Appointed As

Center for Digital Humanities

Program

Kavita Kulkarniprogram

Host

Princeton University

PhD Field of Study

PhD, Media, Culture, and Communication, New York University

Dissertation Abstract

"Feeling Fort Greene: On Spatial Mediations of Race, Affect, and Collective Being"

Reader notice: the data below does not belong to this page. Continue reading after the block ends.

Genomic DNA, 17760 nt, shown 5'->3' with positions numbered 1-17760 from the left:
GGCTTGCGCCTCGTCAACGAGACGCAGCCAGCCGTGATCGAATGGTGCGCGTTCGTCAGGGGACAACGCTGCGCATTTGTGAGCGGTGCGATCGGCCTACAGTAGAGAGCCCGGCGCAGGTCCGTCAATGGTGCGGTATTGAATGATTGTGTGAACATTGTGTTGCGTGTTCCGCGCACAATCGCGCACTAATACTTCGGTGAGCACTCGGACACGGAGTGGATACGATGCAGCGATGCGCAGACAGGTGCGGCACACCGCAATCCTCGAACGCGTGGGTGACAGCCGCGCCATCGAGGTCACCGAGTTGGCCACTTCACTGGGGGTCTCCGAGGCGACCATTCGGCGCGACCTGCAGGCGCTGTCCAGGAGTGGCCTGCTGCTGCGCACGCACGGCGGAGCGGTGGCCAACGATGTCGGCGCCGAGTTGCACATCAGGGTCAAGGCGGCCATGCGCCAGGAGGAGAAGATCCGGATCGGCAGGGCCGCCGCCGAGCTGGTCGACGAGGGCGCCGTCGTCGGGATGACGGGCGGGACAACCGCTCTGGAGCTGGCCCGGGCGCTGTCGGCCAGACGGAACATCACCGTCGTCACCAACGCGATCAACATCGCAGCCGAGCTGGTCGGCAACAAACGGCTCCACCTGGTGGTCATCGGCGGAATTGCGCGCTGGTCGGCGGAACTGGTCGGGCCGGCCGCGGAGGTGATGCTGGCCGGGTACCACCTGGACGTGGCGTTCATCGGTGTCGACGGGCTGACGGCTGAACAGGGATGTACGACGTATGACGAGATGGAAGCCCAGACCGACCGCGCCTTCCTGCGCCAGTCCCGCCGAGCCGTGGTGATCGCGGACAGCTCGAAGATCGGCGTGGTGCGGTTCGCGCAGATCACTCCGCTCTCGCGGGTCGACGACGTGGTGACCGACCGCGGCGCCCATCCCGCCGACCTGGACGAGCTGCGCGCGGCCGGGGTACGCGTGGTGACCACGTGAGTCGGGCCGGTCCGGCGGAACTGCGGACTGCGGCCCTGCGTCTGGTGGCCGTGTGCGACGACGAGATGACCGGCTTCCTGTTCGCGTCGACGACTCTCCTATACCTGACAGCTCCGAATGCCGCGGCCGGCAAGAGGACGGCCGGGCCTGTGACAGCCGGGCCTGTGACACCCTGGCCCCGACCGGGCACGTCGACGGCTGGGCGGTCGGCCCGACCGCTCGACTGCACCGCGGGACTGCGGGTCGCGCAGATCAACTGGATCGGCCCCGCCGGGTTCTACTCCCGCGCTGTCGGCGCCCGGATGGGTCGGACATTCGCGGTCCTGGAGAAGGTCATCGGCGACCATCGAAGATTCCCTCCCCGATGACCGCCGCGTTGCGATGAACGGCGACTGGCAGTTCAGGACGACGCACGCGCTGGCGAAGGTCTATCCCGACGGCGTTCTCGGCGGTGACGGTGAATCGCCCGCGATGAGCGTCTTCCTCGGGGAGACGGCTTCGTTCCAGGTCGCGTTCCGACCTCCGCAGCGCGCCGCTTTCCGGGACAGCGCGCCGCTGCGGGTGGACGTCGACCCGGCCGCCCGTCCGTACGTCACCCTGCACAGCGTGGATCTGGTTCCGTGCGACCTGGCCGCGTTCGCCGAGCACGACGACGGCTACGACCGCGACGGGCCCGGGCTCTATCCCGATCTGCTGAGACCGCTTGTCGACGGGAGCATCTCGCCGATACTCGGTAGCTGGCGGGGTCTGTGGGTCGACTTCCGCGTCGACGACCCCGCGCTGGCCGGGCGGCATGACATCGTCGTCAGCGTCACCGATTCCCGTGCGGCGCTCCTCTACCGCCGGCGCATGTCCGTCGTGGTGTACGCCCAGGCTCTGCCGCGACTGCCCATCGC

This dissertation explores race, social difference, and urban identity from the purview of media and cultural studies, critical geography, and Black studies, situating these constructs within a social ecology of urban space, embodied cultural practice, law and governance, and visual, textual, and sonic media. It builds off Henri Lefebvre’s thesis that the production of space is a production of the social, and, as a field of practice and struggle, determines the reproduction of both. As a situated analysis, this dissertation studies the production of space in Fort Greene, Brooklyn, a cross-class, historically Black neighborhood since postwar white flight, which was home to a nexus of art and cultural production in the 1980s and 1990s, and which underwent what geographer Neil Smith termed “third-wave gentrification” in the early twenty-first century. In examining these processes of state, capital, and culture, this dissertation considers in particular the affective registers of space—that is, how affects and affectability as a human capacity are mediated through the production of space—in the transformation of the use value of Black space into surplus and exchange value. Assuming an archaeological approach to this transformation of Fort Greene, this dissertation surveys and excavates the mediation of affects at three moments in the neighborhood’s history: in the production of New York City’s postwar housing crisis via news media, the social sciences, and state policy; in the production of the weekly Sunday Tea Party, an alternative space of performance art and social dance in Fort Greene in the 1990s; and in the production of the Soul Summit Music Festival, a free and outdoor house music dance party that has taken place in Fort Greene Park since 2001. This dissertation asks, what is the significance of the serial gathering in the flesh of those whose social status as juridical individuals in the United States has been primarily assessed within the regime of liberalism as greater or lesser access to geographic and social mobility? Ultimately, this dissertation argues that while the powers of state and capital center the solution to the problems of racialized urbanism on the right to mobility, an alternative imaginary that exceeds these machinations of liberalism comes from underground culture: the production of the space to mobilize. As a testament to the affective labor dispensed in the production of underground spaces of art and culture, and its concomitant reproduction of a “misfit sociality” outside the strictures of political and civil society, this dissertation argues that these sites provide not only an outlet for creative expression, but also an architecture for the practice and mobilization of joy, and for access to forms of love-based care and mentorship outside the traditional kinship relations of the heteronormative family unit.